By now, you’ve probably heard the news: providing a price transparency tool to patients does not seem to lower healthcare prices. In fact, according to this very large JAMA study, patients who were offered access to a price transparency tool seemed to spend slightly MORE compared to those patients without access. So, I guess put that whole price transparency idea to bed.
Well, perhaps not so fast.
As Dr. Kevin Volpp thoughtfully points out in his accompanying editorial, this study shows that price transparency tools will not be a “panacea” by themselves (who actually thought they were going to be in the first place?), but that there are many important considerations for interpreting the results of this study.
I think by far the most important caveat is that the tool only included cost information, without any real context. Think about this for a second. When looking at a long wine list at a fancy restaurant, how often do you pick the cheapest bottle? Those of us that are not serious wine connoisseurs generally make judgments of relative quality based on price. The more expensive the bottle, presumably the better it is. Now think about if you will only have to pay the first $50 for that bottle of wine, no matter which one you pick, and somebody else will pick up the rest of the tab. In the study, most patients who actually used the tool (which was a mere 10% of patients that had access to use the tool) were searching for services that are higher than the highest deductible, so any differences in cost would not have directly mattered to them anyways. Yeah, price transparency is no panacea. No kidding.
Now, with the wine list, I could turn to the sommelier and get expert information. They can give me a sense of value. The sommelier is there, ready and happy to help, and I don’t have to make an appointment weeks from now nor navigate phone trees or gatekeepers to get to them.
We must be able to immediately imagine what a better tool for patients would look like. Perhaps one that is useful enough that more than 10% of patients would even bother logging in.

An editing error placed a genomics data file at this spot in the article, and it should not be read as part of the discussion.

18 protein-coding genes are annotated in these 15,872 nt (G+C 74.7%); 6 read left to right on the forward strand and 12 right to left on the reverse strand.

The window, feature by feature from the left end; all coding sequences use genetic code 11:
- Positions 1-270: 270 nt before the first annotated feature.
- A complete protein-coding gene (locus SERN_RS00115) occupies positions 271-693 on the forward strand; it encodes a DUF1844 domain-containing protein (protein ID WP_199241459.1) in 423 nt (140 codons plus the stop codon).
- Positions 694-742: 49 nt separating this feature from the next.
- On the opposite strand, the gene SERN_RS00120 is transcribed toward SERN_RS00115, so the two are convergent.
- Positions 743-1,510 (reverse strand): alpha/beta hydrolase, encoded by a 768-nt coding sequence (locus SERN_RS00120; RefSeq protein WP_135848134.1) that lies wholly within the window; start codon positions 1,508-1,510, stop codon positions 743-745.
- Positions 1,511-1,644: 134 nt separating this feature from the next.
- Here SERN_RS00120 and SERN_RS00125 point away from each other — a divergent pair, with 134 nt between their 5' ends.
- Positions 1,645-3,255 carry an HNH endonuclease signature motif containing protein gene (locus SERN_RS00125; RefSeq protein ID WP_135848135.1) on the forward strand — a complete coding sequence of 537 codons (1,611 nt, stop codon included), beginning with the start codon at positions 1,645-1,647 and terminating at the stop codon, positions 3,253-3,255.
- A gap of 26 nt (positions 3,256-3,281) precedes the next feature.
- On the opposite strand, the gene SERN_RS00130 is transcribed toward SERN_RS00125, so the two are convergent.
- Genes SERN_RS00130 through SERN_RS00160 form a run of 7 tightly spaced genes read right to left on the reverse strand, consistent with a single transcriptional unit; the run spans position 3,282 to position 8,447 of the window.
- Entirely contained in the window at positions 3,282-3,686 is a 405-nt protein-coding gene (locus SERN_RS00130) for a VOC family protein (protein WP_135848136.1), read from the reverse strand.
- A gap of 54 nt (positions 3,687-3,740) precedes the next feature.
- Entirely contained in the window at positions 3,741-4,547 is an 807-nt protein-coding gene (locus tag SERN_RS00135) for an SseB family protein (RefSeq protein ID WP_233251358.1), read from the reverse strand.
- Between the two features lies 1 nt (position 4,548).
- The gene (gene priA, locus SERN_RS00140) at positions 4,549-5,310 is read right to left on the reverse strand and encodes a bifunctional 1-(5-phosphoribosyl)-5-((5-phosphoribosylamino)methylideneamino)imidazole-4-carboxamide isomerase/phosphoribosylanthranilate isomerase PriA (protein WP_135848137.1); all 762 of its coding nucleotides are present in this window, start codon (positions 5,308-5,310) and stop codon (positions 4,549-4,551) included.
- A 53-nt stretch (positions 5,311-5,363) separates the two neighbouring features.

The popular secondary market ticket seller, StubHub recently introduced a “best value” sort option, which “empowers fans to quickly identify great deals, experience more clarity during the ticket discovery process, and make more informed purchasing decisions.” That’s right, you will now be better informed about the value of your concert seats than where to get a colonoscopy. StubHub created a “sophisticated algorithm” behind the new best value filter that leverages its own historical data, as well as price, location, and availability.
The widely discussed JAMA study is immensely useful in showing us all what not to do. You cannot simply introduce a clunky tool that nearly nobody uses, without context, and expect results. We can do better. True, defining value in healthcare is interminably more complicated and entails higher stakes than seats at the next Beyoncé concert, but shouldn’t we, as a $3 trillion per year industry, be at least as good as StubHub? How can we accept anything less?
Christopher Moriates, MD is a hospitalist, the assistant Dean for Healthcare Value and an Associate Professor of Internal Medicine at Dell Medical School at University of Texas, Austin. He is also Director of Implementation Initiatives at Costs of Care. He co-authored the book Understanding Value-Based Healthcare (McGraw-Hill, 2015), which Atul Gawande has called “a masterful primer for all clinicians,” and Bob Wachter said is “essential reading for everyone who care about making our system better.”